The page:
Excessive EFTPOS Fees Scrapped From 1st September 2017

Have you heard about the recent changes to credit card surcharging?  

The Australian Competition and Consumer Commission (ACCC) said the ban, which has been in effect for large businesses since last September, will extend to all businesses that are either based in Australia or use an Australian bank.

The Reserve Bank has announced last week new regulations aimed at preventing merchants from gouging customers on credit card fees.

The rules will be enforced by the Australian Competition and Consumer Commission (ACCC).

From 1st September 2017, an excessive payment surcharge ban will apply to all businesses in Australia, so you can only be charged what it costs businesses to process the payments (surcharges passed on to consumers will have to reflect the actual cost to the merchant).

The rules will be enforced by the Australian Competition and Consumer Commission (ACCC).

The ban will apply to:

  • Eftpos (debit and prepaid)
  • Mastercard (debit, prepaid and credit)
  • Visa (debit, prepaid and credit)
  • American Express (issued by an Australian bank)

A debit payment costs a business around 0.5 % of the transaction value, while a credit payment can cost between 2-3 % of the transaction value.

A business can choose to impose one surcharge across all payment types, but the percentage can’t be higher than the lowest permitted surcharge.

The ban has been in effect for large businesses since September 2016, but it will now apply to ALL BUSINESSES in Australia.

If you think you are being charged too much at the checkout, you can report the business to ACCC.

Key points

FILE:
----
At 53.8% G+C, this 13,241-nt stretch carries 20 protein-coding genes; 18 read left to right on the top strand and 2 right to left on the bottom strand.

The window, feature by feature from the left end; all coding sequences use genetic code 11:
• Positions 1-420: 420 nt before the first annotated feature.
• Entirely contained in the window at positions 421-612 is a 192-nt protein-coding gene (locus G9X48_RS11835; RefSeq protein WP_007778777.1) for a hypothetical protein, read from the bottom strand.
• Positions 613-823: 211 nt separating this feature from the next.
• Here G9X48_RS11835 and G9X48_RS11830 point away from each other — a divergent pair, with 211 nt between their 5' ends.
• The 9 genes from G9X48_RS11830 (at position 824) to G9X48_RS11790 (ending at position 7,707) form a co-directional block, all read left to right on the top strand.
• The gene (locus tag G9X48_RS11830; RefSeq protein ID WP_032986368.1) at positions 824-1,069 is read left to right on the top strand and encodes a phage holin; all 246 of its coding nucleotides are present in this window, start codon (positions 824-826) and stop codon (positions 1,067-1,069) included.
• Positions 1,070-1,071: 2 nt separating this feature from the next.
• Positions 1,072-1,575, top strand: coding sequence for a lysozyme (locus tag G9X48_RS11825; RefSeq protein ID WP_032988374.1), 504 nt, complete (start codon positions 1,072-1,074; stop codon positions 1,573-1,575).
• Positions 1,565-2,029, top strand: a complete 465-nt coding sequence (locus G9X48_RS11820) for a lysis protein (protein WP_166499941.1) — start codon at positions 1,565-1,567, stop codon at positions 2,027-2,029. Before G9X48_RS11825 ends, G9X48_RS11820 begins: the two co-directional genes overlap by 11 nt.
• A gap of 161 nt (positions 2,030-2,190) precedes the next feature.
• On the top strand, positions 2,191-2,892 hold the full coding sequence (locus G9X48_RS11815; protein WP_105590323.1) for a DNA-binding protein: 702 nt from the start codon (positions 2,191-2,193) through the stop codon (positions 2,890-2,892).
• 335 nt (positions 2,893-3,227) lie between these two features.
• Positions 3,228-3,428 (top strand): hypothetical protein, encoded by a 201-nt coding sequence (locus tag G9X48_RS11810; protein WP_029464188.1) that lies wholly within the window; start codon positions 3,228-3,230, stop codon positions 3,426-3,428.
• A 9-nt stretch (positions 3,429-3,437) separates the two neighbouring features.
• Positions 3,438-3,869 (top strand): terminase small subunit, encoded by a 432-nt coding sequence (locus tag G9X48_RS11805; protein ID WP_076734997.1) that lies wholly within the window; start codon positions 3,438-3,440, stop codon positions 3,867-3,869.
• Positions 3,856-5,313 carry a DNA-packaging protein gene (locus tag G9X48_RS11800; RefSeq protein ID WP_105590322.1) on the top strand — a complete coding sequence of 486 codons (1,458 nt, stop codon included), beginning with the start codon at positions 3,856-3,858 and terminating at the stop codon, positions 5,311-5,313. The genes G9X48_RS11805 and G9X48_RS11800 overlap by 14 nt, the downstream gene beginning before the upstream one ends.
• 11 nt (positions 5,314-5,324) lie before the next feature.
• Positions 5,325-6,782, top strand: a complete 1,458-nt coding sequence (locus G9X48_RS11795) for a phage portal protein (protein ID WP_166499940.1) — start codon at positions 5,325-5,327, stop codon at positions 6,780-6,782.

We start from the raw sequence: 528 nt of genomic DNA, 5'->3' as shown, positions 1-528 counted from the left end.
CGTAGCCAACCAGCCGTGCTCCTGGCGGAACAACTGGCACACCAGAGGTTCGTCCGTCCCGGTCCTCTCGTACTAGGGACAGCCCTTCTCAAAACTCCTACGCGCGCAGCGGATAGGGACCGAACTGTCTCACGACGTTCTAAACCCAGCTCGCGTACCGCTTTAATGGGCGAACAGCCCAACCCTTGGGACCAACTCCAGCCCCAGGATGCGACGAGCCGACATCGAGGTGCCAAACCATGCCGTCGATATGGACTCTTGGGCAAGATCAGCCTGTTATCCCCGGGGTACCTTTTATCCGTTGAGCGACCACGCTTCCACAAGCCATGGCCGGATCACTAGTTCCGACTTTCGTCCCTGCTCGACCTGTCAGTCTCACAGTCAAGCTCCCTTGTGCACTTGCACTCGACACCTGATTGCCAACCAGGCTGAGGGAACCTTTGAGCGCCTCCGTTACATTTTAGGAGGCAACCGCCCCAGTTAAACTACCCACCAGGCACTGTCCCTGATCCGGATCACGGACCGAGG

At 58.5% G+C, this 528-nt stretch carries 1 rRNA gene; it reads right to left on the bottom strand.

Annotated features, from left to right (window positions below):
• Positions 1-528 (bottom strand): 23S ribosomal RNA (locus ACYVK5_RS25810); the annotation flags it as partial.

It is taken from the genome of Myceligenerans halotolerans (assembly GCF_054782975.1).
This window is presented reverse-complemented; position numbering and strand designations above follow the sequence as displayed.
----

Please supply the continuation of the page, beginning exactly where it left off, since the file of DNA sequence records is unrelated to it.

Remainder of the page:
• Ban on excessive credit card surcharges extends to all Australian businesses September 1st 2017.
  • Customers should expect credit card surcharges to be no more than 1-3%, depending on the type of card.
  • The ban means businesses will only be able to charge customers what it actually costs them to process payments for EFTPOS, MasterCard, Visa and American Express cards, including bank fees and terminal costs.
  • Consumers who think they have been overcharged should talk to the business first and can also take their complaint to the ACCC

 How will the excessive merchant surcharge ban effect you?

  • The new standards will lower the cost of payments for retailers, meaning cheaper debit and credit card transactions for consumers.
  • For example, if a business’s cost of acceptance for Visa credit is 1.5 per cent, consumers can only be charged a surcharge of 1.5 % on payments made using a Visa credit card.
  • If you’re using a debit card you shouldn’t be paying any more than about half of 1 % cent.
  • If you are using a normal credit card you shouldn’t be paying any more than 1 to 1.5 %, that’s a Visa or Mastercard.
  • For example, if you buy a $4 coffee and get charged 50 cents for using your card, but the business pays only 1 % transaction fee, now you’ll only get charged 4 cents.

Leave a Reply

Your email address will not be published. Required fields are marked *